Gyan steps back, Ghana still pays the penalty

Ghana and Asamoah Gyan had planned it differently this time, but

the result was still the same.

Penalties still haunted them Wednesday in a painful semifinal

loss to Burkina Faso in a shootout at the African Cup of


Gyan had chosen not to take penalties at this African Cup after

a string of crucial misses from the spot by the striker in recent

tournaments, including in the quarterfinals of the World Cup and

the Cup of Nations semifinals.

After his late mother asked him to give up penalty-taking duties

shortly before she died, he respected her wishes, stood back and

watched on.

But the outcome was ultimately as painful for the captain as he

watched Isaac Vorsah, Emmanuel Clottey and Emmanuel Agyemang Badu

miss in the shootout as Ghana missed out on another African title

and extended its drought to at least 33 years.

”Definitely, we’ll be down right now but we’ll psyche ourselves

up,” Gyan said. ”As a captain, I have to go to the guys and

psyche them up.”

It was Gyan who needed consoling three years ago when he missed

a spot-kick in the dying seconds of extra time of a World Cup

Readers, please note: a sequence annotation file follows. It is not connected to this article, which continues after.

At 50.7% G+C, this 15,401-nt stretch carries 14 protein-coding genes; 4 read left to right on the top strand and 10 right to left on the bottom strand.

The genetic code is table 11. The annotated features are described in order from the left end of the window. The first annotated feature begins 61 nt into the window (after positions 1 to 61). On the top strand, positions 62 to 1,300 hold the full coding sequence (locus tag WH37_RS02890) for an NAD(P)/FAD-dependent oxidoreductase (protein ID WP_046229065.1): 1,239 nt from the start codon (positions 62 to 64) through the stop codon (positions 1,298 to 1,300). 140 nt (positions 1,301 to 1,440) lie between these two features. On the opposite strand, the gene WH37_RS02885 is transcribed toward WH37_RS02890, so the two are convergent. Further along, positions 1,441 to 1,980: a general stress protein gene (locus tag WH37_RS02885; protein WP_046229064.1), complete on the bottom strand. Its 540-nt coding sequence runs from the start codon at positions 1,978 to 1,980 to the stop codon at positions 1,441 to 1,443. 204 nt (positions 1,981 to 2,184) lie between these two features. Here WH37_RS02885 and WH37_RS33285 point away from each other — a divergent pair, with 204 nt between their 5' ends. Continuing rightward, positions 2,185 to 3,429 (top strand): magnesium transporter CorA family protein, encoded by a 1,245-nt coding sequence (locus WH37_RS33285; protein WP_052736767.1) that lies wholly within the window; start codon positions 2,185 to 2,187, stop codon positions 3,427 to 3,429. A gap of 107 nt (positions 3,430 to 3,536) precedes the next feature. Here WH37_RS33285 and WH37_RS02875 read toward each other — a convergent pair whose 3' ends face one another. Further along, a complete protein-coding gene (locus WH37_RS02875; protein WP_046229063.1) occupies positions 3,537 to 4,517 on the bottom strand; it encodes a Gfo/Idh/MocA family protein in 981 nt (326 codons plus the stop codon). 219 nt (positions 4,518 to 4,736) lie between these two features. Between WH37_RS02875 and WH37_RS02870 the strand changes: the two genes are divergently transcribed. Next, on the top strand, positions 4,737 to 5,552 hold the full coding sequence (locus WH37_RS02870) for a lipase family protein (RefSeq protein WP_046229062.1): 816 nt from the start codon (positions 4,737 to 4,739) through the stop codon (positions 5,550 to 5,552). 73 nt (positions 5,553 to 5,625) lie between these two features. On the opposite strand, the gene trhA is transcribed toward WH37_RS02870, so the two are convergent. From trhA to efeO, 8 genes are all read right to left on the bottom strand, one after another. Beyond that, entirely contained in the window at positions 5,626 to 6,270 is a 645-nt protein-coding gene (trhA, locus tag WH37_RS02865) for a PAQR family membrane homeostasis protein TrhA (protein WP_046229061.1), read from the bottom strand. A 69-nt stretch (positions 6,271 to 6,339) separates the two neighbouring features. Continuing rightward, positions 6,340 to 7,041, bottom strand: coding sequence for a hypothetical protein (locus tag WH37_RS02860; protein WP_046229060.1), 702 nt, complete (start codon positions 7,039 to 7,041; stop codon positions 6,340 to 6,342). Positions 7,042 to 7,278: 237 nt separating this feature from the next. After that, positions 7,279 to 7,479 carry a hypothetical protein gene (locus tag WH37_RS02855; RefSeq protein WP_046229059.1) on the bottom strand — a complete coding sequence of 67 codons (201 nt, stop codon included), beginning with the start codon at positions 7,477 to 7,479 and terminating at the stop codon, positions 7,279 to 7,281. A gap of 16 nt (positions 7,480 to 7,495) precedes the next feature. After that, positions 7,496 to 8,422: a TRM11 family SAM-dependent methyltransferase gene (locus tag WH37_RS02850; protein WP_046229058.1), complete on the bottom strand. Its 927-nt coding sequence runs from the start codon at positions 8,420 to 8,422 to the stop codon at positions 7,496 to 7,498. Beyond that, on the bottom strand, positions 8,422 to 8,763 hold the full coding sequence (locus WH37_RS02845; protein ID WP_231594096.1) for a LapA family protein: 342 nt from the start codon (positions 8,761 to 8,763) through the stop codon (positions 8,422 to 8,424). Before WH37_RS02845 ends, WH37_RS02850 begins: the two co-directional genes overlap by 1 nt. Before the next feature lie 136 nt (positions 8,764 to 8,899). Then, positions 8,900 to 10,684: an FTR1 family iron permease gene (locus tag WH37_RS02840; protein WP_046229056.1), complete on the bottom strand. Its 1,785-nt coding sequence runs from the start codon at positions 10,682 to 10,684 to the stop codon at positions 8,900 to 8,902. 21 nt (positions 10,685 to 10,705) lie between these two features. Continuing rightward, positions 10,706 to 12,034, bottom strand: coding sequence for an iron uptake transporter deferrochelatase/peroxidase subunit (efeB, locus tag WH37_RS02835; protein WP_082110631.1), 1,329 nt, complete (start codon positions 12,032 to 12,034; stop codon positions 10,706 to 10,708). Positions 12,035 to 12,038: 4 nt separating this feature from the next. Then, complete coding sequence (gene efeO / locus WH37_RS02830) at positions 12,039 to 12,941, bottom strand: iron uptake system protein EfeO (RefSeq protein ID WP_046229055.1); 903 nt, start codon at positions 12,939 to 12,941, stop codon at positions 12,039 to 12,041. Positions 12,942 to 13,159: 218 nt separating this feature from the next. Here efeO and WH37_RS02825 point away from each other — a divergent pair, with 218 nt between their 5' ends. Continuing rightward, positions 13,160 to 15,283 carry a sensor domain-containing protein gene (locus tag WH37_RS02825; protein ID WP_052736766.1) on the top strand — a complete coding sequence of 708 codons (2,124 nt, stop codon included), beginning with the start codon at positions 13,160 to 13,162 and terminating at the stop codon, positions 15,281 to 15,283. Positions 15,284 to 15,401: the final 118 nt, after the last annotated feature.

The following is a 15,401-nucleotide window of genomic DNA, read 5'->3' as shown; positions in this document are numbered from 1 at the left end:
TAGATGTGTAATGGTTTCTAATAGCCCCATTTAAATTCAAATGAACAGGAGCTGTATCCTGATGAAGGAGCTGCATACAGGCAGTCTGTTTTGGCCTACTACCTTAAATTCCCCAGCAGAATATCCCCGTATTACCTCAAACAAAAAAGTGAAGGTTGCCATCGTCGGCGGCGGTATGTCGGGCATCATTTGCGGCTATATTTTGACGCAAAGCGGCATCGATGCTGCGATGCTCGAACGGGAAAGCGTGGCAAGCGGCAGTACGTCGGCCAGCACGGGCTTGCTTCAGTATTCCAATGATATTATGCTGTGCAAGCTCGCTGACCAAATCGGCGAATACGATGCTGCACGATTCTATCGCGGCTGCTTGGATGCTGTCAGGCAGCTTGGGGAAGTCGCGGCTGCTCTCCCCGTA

quarterfinal that denied Ghana history as the first African team to

make the semifinals. Ghana went on to lose on penalties to


He also missed in the semifinals at the African Cup against

Zambia 12 months ago, when the Zambians went on to the final and

the title.

For 2013, Gyan had stepped down in favor of Wakaso Mubarak and

it had worked for the Ghanaians – even in the early stages of the

semifinal against Burkina Faso at Mbombela Stadium. Wakaso stroked

home a 13th-minute penalty, his third successful penalty of the

tournament, for an early lead for the Black Stars.

But it unraveled in another agonizing experience from the

penalty spot for the Ghanaians.

Vorsah scuffed his penalty badly, Clottey also hit his kick past

the left post and didn’t even test the goalkeeper, and Agyemang

Badu had his attempt saved by Daouda Diakite for the final,

decisive miss.

Back near the halfway line, Gyan’s agony played out as he looked

on. Afterward, he was also forced to sit and listen – head in hands

– to Burkina Faso’s coach and captain talk about their victory as

the teams’ news conferences overlapped.

”We came here with a winning mentality,” Gyan said. ”We came

here to win this game to go to the final. We are really sad at the

moment. It’s normal. What else can I say?”